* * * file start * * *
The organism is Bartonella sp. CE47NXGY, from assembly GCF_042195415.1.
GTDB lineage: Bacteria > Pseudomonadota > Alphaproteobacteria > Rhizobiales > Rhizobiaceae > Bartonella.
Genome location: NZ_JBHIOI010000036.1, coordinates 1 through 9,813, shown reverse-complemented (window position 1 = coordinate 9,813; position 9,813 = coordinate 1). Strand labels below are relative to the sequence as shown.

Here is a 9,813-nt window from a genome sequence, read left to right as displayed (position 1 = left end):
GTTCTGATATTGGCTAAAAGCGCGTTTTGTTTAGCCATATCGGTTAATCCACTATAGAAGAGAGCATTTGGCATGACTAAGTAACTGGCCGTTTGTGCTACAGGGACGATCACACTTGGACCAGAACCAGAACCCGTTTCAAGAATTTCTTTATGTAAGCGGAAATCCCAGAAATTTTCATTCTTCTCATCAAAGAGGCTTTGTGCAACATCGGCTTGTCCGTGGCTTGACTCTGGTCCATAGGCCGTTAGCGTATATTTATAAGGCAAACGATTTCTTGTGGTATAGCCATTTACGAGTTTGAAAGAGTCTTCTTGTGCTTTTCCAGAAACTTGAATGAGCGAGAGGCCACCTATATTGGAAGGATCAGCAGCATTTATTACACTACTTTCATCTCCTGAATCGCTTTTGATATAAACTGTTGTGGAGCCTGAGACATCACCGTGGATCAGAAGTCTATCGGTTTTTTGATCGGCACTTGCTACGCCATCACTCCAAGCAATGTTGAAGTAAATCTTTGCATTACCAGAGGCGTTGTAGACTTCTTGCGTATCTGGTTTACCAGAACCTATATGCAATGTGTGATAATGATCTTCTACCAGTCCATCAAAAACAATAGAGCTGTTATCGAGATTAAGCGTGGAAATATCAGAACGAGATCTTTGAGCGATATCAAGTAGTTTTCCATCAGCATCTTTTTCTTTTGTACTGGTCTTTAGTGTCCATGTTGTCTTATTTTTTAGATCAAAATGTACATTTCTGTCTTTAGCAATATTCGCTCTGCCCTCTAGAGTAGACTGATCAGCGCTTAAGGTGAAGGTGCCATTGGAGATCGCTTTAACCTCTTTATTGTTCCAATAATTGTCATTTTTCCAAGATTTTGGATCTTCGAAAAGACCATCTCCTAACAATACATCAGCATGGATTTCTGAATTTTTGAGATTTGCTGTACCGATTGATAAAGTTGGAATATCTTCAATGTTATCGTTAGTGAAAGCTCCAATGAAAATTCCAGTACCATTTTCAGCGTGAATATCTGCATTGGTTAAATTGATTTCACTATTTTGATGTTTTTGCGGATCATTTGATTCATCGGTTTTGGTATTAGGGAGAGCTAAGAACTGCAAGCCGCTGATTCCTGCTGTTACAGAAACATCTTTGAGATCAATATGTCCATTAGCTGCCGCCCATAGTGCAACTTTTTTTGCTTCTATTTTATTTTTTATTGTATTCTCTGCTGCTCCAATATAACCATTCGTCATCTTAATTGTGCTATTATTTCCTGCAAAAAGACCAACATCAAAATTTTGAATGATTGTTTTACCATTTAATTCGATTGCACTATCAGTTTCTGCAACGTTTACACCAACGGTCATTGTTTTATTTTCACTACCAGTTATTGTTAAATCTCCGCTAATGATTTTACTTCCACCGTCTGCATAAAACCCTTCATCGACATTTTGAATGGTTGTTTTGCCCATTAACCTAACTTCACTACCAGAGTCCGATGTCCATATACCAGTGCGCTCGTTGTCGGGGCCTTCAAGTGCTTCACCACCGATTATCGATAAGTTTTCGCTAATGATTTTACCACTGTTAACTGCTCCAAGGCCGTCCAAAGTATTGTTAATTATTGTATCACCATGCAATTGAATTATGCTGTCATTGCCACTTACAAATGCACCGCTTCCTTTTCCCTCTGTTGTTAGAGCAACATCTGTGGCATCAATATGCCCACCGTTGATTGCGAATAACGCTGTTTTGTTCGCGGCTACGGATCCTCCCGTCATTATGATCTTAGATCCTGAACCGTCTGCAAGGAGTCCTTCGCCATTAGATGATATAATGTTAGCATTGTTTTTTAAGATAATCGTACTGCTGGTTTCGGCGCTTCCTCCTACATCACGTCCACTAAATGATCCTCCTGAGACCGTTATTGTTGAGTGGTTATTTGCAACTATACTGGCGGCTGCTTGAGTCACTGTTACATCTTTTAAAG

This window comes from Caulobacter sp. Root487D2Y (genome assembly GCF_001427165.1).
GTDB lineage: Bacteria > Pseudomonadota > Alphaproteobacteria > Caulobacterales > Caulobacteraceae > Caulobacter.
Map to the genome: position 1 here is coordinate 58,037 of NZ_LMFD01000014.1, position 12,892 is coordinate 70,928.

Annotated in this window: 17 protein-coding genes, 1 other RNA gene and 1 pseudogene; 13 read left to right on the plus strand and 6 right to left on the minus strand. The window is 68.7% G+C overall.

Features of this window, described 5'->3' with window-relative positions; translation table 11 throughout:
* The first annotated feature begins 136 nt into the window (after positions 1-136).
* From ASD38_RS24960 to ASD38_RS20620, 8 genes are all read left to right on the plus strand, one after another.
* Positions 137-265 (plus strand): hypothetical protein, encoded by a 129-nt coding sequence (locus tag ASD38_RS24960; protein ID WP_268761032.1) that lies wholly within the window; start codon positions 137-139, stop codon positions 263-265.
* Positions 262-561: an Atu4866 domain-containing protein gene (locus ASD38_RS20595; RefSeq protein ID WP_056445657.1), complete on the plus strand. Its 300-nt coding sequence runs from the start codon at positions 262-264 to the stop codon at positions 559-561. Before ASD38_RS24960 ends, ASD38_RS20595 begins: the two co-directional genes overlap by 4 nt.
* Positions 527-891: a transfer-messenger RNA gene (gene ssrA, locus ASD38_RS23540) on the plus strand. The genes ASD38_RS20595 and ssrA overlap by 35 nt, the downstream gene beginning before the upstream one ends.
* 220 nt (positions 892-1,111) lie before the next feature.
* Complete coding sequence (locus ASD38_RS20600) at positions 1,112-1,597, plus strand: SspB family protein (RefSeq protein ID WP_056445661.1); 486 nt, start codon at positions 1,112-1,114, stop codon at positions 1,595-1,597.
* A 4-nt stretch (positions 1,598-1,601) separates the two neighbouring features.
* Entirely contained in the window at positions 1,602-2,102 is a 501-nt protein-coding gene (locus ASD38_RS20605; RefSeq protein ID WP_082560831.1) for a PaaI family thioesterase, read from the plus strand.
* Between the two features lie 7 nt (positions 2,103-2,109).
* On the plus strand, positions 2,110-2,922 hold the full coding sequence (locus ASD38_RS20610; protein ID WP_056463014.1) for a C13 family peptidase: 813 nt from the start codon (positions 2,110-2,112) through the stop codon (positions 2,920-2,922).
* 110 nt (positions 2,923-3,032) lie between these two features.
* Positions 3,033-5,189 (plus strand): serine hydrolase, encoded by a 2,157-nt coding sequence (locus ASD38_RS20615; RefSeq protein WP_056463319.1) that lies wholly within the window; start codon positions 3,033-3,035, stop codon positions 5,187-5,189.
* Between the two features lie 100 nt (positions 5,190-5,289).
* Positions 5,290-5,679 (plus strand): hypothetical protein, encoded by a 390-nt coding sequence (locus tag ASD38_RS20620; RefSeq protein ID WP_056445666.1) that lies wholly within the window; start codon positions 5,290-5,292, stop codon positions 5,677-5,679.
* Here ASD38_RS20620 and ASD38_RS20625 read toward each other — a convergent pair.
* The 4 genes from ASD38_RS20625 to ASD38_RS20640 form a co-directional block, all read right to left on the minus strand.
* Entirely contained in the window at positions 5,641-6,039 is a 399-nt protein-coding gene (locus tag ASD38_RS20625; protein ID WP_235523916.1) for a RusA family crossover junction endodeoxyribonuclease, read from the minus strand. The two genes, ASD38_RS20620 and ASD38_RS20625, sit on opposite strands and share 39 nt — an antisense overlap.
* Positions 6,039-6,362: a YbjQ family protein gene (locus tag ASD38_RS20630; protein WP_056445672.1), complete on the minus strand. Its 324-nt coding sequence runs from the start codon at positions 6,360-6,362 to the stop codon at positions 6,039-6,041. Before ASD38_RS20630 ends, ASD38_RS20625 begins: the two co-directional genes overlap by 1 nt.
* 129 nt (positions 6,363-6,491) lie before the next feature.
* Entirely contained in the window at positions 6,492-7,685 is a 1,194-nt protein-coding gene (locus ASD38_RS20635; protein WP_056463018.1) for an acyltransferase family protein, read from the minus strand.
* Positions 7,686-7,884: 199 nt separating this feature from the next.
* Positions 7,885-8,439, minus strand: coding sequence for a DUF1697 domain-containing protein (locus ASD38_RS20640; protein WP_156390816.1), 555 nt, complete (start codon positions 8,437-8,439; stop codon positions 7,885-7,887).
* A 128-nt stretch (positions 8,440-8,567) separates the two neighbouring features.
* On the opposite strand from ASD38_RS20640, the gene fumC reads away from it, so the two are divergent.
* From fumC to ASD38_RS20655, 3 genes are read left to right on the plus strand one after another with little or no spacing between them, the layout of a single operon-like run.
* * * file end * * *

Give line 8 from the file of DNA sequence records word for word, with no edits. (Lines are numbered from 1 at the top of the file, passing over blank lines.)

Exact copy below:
Map to the genome: position 1 here is coordinate 58,037 of NZ_LMFD01000014.1, position 12,892 is coordinate 70,928.